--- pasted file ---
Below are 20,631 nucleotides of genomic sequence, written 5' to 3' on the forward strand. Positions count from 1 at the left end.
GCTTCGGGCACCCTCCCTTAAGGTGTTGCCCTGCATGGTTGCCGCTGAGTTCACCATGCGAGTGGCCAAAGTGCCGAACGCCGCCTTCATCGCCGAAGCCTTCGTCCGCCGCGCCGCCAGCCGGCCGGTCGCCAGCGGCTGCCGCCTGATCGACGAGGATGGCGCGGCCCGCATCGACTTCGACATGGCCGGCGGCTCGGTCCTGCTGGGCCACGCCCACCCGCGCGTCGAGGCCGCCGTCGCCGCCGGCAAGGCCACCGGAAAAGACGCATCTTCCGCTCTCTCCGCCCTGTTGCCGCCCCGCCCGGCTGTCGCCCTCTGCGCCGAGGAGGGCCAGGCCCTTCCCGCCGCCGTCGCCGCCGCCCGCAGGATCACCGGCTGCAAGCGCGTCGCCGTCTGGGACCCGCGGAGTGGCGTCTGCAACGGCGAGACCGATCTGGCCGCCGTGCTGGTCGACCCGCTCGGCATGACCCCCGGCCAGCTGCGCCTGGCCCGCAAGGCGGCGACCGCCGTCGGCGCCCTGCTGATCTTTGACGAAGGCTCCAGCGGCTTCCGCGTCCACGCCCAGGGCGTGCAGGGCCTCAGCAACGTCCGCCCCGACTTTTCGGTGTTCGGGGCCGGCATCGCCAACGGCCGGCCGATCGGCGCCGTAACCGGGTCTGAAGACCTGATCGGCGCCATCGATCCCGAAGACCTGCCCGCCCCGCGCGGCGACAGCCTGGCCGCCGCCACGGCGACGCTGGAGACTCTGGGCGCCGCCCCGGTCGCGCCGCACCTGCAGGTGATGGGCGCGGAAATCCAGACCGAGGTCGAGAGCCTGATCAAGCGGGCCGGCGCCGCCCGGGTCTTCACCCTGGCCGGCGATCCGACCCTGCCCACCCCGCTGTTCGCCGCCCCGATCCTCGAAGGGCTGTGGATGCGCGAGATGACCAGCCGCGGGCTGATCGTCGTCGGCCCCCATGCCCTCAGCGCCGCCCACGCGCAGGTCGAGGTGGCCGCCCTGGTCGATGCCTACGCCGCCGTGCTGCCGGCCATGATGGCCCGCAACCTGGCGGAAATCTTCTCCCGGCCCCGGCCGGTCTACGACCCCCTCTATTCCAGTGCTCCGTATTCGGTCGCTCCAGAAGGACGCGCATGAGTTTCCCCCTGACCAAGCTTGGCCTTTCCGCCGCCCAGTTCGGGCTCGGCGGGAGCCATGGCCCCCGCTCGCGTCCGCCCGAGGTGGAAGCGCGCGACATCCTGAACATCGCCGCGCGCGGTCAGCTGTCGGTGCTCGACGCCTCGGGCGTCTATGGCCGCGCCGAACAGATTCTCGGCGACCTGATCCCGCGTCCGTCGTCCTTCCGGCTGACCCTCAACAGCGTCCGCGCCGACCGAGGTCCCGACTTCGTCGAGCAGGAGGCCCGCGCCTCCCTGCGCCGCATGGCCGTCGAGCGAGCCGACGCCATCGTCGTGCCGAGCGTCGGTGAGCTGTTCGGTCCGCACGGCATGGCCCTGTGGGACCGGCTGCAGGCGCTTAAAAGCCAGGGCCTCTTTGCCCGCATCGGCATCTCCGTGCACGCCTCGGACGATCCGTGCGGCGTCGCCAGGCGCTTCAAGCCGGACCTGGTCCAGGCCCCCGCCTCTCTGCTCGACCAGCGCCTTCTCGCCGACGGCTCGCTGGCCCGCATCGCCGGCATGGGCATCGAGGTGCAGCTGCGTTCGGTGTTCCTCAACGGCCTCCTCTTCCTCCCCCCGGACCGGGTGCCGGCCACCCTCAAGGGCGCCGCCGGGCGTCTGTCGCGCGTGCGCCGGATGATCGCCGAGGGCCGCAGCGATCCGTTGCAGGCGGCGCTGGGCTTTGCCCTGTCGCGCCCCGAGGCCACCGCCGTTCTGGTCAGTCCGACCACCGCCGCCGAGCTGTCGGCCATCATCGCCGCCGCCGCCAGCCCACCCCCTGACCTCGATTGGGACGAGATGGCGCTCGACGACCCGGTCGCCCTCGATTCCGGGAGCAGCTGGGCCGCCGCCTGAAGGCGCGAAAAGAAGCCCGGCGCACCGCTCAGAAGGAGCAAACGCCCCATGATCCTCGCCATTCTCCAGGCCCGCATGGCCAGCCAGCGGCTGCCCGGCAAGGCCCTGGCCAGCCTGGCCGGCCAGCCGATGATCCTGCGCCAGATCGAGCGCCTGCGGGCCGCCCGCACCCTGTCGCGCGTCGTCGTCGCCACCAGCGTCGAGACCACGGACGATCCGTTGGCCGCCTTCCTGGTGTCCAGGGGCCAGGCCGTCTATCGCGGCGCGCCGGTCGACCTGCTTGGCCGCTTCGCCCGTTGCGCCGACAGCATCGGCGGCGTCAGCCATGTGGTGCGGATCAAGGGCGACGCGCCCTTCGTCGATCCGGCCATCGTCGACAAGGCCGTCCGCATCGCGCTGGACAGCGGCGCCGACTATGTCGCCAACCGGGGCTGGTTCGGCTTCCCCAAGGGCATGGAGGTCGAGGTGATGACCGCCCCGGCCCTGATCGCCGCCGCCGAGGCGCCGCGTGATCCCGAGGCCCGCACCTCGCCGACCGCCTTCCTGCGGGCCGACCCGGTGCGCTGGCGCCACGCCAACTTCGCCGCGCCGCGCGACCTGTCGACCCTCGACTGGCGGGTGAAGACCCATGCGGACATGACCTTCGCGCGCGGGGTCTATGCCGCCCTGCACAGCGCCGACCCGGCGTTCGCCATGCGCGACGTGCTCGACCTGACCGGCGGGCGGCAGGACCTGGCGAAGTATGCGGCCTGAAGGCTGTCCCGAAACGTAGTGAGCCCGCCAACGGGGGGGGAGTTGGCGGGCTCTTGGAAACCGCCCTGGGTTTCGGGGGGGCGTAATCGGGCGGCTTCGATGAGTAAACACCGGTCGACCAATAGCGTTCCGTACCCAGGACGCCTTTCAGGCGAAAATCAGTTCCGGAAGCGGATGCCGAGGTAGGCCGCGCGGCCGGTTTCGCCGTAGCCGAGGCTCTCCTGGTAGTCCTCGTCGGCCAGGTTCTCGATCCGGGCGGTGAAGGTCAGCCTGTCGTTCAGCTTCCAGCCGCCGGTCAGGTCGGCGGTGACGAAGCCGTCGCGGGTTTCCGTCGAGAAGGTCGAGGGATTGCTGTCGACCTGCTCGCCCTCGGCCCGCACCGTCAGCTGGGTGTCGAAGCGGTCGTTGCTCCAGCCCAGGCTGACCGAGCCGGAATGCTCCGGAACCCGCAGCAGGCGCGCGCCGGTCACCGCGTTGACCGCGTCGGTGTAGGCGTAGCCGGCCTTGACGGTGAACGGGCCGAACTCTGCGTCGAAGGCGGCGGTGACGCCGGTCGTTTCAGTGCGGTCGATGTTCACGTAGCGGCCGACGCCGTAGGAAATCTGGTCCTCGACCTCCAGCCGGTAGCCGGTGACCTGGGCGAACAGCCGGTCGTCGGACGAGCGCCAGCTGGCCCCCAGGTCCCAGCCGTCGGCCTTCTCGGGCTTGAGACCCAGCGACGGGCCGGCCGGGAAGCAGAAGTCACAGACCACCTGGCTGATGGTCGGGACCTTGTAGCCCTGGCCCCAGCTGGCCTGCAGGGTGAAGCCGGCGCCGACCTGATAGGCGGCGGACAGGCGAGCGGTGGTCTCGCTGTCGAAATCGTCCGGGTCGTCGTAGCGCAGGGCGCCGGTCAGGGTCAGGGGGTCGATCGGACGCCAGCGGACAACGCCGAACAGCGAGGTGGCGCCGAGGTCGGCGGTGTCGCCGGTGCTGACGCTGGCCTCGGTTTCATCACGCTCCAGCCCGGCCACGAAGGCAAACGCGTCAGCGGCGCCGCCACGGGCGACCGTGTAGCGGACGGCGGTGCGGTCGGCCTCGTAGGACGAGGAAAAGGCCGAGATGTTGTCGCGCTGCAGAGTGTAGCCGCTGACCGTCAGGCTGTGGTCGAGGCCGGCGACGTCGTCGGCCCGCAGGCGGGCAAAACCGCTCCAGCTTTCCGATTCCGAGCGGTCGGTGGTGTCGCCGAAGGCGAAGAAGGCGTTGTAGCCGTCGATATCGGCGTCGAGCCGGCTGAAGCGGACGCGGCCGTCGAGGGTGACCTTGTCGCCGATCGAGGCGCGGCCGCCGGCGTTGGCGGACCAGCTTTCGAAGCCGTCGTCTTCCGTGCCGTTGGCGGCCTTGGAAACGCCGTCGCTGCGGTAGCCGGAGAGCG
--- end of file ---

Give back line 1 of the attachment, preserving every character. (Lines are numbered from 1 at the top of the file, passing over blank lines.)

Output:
Below are 20,631 nucleotides of genomic sequence, written 5' to 3' on the forward strand. Positions count from 1 at the left end.